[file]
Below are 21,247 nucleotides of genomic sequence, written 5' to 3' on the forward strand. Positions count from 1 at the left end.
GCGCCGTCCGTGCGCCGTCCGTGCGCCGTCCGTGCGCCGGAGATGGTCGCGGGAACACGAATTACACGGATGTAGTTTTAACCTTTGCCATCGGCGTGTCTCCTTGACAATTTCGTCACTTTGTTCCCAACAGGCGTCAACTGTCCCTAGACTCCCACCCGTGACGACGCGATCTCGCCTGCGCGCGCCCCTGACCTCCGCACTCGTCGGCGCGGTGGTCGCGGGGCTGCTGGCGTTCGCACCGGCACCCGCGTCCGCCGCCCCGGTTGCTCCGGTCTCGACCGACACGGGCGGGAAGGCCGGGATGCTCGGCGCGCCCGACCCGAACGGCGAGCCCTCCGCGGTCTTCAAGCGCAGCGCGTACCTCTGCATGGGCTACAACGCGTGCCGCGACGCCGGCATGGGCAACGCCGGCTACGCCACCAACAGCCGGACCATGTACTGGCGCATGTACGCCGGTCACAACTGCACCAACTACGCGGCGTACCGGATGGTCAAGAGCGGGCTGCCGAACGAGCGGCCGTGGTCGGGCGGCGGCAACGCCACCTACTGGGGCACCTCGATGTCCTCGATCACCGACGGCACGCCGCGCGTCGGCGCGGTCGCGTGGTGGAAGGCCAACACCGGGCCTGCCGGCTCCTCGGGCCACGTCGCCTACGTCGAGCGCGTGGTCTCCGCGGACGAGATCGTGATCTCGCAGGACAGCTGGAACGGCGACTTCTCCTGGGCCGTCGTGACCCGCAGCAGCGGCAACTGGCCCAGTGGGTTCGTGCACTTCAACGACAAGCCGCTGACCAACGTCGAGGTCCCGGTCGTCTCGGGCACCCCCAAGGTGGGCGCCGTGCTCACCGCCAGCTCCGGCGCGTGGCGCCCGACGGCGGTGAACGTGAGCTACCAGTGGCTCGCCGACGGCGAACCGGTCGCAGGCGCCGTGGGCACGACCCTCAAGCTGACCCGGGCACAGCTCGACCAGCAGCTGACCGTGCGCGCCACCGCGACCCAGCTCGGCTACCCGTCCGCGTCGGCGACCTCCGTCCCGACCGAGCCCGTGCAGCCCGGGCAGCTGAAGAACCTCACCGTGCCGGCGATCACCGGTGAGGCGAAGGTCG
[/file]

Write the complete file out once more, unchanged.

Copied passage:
Below are 21,247 nucleotides of genomic sequence, written 5' to 3' on the forward strand. Positions count from 1 at the left end.
GCGCCGTCCGTGCGCCGTCCGTGCGCCGTCCGTGCGCCGGAGATGGTCGCGGGAACACGAATTACACGGATGTAGTTTTAACCTTTGCCATCGGCGTGTCTCCTTGACAATTTCGTCACTTTGTTCCCAACAGGCGTCAACTGTCCCTAGACTCCCACCCGTGACGACGCGATCTCGCCTGCGCGCGCCCCTGACCTCCGCACTCGTCGGCGCGGTGGTCGCGGGGCTGCTGGCGTTCGCACCGGCACCCGCGTCCGCCGCCCCGGTTGCTCCGGTCTCGACCGACACGGGCGGGAAGGCCGGGATGCTCGGCGCGCCCGACCCGAACGGCGAGCCCTCCGCGGTCTTCAAGCGCAGCGCGTACCTCTGCATGGGCTACAACGCGTGCCGCGACGCCGGCATGGGCAACGCCGGCTACGCCACCAACAGCCGGACCATGTACTGGCGCATGTACGCCGGTCACAACTGCACCAACTACGCGGCGTACCGGATGGTCAAGAGCGGGCTGCCGAACGAGCGGCCGTGGTCGGGCGGCGGCAACGCCACCTACTGGGGCACCTCGATGTCCTCGATCACCGACGGCACGCCGCGCGTCGGCGCGGTCGCGTGGTGGAAGGCCAACACCGGGCCTGCCGGCTCCTCGGGCCACGTCGCCTACGTCGAGCGCGTGGTCTCCGCGGACGAGATCGTGATCTCGCAGGACAGCTGGAACGGCGACTTCTCCTGGGCCGTCGTGACCCGCAGCAGCGGCAACTGGCCCAGTGGGTTCGTGCACTTCAACGACAAGCCGCTGACCAACGTCGAGGTCCCGGTCGTCTCGGGCACCCCCAAGGTGGGCGCCGTGCTCACCGCCAGCTCCGGCGCGTGGCGCCCGACGGCGGTGAACGTGAGCTACCAGTGGCTCGCCGACGGCGAACCGGTCGCAGGCGCCGTGGGCACGACCCTCAAGCTGACCCGGGCACAGCTCGACCAGCAGCTGACCGTGCGCGCCACCGCGACCCAGCTCGGCTACCCGTCCGCGTCGGCGACCTCCGTCCCGACCGAGCCCGTGCAGCCCGGGCAGCTGAAGAACCTCACCGTGCCGGCGATCACCGGTGAGGCGAAGGTCG